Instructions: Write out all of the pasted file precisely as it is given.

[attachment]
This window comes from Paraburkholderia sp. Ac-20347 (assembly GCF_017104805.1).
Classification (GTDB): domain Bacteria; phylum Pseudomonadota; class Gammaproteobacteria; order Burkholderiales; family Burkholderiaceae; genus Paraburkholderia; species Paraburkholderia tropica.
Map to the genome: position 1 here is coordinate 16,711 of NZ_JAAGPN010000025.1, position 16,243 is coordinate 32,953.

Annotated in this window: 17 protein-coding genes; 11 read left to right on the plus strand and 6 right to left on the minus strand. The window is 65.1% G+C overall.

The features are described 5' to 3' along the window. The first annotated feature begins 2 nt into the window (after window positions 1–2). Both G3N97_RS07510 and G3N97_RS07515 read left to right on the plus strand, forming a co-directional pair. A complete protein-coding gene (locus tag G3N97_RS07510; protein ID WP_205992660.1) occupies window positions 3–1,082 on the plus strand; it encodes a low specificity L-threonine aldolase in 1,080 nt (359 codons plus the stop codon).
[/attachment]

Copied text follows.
This window comes from Paraburkholderia sp. Ac-20347 (assembly GCF_017104805.1).
Classification (GTDB): domain Bacteria; phylum Pseudomonadota; class Gammaproteobacteria; order Burkholderiales; family Burkholderiaceae; genus Paraburkholderia; species Paraburkholderia tropica.
Map to the genome: position 1 here is coordinate 16,711 of NZ_JAAGPN010000025.1, position 16,243 is coordinate 32,953.

Annotated in this window: 17 protein-coding genes; 11 read left to right on the plus strand and 6 right to left on the minus strand. The window is 65.1% G+C overall.

The features are described 5' to 3' along the window. The first annotated feature begins 2 nt into the window (after window positions 1–2). Both G3N97_RS07510 and G3N97_RS07515 read left to right on the plus strand, forming a co-directional pair. A complete protein-coding gene (locus tag G3N97_RS07510; protein ID WP_205992660.1) occupies window positions 3–1,082 on the plus strand; it encodes a low specificity L-threonine aldolase in 1,080 nt (359 codons plus the stop codon).